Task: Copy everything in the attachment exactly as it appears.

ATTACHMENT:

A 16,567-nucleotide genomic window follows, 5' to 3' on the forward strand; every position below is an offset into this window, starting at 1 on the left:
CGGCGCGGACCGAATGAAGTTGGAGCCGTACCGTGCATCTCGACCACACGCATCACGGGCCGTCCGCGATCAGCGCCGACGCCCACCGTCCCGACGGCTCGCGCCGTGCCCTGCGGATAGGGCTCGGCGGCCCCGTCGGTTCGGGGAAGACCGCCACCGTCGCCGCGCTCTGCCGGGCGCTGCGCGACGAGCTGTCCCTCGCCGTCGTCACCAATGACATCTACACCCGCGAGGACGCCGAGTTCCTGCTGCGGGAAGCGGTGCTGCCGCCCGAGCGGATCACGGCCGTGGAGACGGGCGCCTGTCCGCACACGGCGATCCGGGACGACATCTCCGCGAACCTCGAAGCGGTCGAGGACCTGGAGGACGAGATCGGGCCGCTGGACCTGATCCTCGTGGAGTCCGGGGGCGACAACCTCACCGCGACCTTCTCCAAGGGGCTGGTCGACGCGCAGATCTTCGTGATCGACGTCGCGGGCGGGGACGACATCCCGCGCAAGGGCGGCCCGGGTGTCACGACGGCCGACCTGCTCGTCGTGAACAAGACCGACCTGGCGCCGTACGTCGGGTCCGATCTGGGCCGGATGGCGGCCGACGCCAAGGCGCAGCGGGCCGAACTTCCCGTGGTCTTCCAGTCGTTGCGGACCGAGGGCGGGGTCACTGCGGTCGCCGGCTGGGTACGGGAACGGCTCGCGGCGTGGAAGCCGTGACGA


A 16,567-nucleotide genomic window follows, 5' to 3' on the forward strand; every position below is an offset into this window, starting at 1 on the left:
CGGCGCGGACCGAATGAAGTTGGAGCCGTACCGTGCATCTCGACCACACGCATCACGGGCCGTCCGCGATCAGCGCCGACGCCCACCGTCCCGACGGCTCGCGCCGTGCCCTGCGGATAGGGCTCGGCGGCCCCGTCGGTTCGGGGAAGACCGCCACCGTCGCCGCGCTCTGCCGGGCGCTGCGCGACGAGCTGTCCCTCGCCGTCGTCACCAATGACATCTACACCCGCGAGGACGCCGAGTTCCTGCTGCGGGAAGCGGTGCTGCCGCCCGAGCGGATCACGGCCGTGGAGACGGGCGCCTGTCCGCACACGGCGATCCGGGACGACATCTCCGCGAACCTCGAAGCGGTCGAGGACCTGGAGGACGAGATCGGGCCGCTGGACCTGATCCTCGTGGAGTCCGGGGGCGACAACCTCACCGCGACCTTCTCCAAGGGGCTGGTCGACGCGCAGATCTTCGTGATCGACGTCGCGGGCGGGGACGACATCCCGCGCAAGGGCGGCCCGGGTGTCACGACGGCCGACCTGCTCGTCGTGAACAAGACCGACCTGGCGCCGTACGTCGGGTCCGATCTGGGCCGGATGGCGGCCGACGCCAAGGCGCAGCGGGCCGAACTTCCCGTGGTCTTCCAGTCGTTGCGGACCGAGGGCGGGGTCACTGCGGTCGCCGGCTGGGTACGGGAACGGCTCGCGGCGTGGAAGCCGTGACGA